Carbonate building materials are prone to decay through natural processes of dissolution, which are often enhanced under acidic environmental conditions. A technique has been devised which links experimental laboratory quantification of dissolution rates with field exposure trials, allowing precise studies of the behaviour of natural stone under realistic conditions. A channel flow cell is used to investigate the dissolution kinetics of calcareous materials before and after 12 months exposure in an urban environment, with observations using scanning electron microscopy (SEM) and atomic force microscopy (AFM) allowing visualization of the dissolution process. This technique can be used to investigate and quantify the protection against dissolution provided by chemical pre-treatments. A pilot study using pre-treatment with sulphuric acid indicates that a gypsum covering (obtained by soaking samples in 0.1 M sulphuric acid for 21 hours) reduces the dissolution rate constant of calcite by almost one order of magnitude. This reduction is similar to that experienced as calcite undergoes natural weathering over 12 months in an urban environment.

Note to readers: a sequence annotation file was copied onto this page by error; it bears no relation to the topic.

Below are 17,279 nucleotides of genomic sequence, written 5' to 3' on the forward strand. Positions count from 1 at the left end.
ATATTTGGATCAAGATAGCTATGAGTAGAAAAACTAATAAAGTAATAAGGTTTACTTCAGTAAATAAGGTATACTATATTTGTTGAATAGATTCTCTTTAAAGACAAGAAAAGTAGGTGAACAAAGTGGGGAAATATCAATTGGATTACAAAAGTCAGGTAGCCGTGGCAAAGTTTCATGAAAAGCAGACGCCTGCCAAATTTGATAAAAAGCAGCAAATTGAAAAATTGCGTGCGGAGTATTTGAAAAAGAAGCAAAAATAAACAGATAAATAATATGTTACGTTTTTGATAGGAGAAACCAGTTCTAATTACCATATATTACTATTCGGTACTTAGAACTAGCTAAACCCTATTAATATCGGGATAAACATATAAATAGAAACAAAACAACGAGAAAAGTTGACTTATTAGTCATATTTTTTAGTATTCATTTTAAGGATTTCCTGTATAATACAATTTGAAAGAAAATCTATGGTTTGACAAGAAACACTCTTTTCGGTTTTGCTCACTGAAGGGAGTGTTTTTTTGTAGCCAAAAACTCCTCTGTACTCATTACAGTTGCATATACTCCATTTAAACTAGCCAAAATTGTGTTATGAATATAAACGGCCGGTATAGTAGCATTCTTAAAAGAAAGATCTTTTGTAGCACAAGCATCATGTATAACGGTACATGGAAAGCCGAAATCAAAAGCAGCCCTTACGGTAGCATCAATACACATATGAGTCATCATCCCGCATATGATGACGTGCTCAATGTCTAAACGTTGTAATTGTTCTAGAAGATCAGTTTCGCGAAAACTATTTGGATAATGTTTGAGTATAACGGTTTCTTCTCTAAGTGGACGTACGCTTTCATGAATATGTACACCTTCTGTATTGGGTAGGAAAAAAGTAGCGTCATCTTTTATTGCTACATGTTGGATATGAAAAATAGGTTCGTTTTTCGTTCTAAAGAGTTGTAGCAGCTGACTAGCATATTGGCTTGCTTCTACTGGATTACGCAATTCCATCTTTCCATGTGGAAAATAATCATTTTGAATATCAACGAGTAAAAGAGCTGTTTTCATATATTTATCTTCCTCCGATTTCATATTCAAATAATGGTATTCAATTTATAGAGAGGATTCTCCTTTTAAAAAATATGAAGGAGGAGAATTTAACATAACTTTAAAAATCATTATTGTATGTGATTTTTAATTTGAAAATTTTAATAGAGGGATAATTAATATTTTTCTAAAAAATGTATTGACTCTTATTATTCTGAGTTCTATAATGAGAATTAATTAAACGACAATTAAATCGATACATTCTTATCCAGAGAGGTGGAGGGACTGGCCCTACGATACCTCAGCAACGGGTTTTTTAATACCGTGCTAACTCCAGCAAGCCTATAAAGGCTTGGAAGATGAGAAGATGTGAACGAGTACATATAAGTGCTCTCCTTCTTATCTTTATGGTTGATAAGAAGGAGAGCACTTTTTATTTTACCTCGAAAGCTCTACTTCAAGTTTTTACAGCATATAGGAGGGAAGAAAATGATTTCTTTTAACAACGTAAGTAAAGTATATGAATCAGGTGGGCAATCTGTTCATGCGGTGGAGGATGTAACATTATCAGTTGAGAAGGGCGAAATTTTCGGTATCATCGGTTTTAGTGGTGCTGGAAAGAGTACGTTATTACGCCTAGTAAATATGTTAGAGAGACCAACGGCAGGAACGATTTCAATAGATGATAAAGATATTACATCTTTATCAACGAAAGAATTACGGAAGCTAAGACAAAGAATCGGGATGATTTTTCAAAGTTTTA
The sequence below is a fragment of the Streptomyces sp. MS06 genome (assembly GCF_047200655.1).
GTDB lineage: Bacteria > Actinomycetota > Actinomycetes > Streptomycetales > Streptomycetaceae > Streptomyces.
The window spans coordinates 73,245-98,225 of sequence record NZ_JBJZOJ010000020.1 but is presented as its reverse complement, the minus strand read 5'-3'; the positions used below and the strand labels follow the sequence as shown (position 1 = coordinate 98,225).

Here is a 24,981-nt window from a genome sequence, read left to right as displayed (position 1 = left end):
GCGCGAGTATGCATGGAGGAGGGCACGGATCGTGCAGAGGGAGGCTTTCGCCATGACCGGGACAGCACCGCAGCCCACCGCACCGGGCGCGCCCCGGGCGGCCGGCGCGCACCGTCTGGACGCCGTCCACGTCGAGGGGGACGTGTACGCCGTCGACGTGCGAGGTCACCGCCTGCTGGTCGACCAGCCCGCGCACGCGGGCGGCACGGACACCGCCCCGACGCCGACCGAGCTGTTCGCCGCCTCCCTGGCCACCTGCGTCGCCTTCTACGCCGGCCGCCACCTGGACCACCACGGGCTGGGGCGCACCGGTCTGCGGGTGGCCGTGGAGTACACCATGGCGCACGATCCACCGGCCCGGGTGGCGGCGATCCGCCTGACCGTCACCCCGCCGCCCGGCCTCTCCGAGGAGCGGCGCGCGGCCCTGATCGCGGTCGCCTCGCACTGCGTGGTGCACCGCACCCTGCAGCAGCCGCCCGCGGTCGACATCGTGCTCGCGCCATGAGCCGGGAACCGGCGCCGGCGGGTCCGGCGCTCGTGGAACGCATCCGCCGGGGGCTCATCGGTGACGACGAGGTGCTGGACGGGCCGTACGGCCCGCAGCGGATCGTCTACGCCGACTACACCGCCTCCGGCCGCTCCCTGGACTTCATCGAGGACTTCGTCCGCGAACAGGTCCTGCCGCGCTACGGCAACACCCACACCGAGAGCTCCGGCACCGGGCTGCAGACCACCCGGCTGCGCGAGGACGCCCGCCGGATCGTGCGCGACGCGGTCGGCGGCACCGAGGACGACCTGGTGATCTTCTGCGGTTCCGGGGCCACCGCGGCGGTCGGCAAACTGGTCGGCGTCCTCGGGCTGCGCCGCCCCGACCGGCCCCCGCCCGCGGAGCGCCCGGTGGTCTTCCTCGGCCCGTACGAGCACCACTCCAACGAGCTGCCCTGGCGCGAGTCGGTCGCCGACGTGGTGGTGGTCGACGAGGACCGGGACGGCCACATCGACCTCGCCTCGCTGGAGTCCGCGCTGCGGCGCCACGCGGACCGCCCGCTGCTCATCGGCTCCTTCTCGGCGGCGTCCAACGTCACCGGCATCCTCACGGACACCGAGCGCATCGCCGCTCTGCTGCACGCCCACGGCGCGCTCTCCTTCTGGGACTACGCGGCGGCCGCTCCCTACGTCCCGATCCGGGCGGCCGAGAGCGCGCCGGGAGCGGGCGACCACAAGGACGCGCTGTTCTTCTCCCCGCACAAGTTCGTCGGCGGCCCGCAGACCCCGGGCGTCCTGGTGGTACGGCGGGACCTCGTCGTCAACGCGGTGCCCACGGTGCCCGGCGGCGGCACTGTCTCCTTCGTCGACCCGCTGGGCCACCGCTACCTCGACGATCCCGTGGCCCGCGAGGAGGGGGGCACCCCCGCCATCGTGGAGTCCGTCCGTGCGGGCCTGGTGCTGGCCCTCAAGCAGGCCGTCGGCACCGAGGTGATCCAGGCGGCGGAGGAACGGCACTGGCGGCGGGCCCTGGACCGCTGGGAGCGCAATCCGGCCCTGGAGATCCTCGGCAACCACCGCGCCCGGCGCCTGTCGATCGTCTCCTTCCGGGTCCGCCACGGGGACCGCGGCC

|Number of pages||7|
|Journal||Studies in Conservation|
|Publication status||Published - 2002|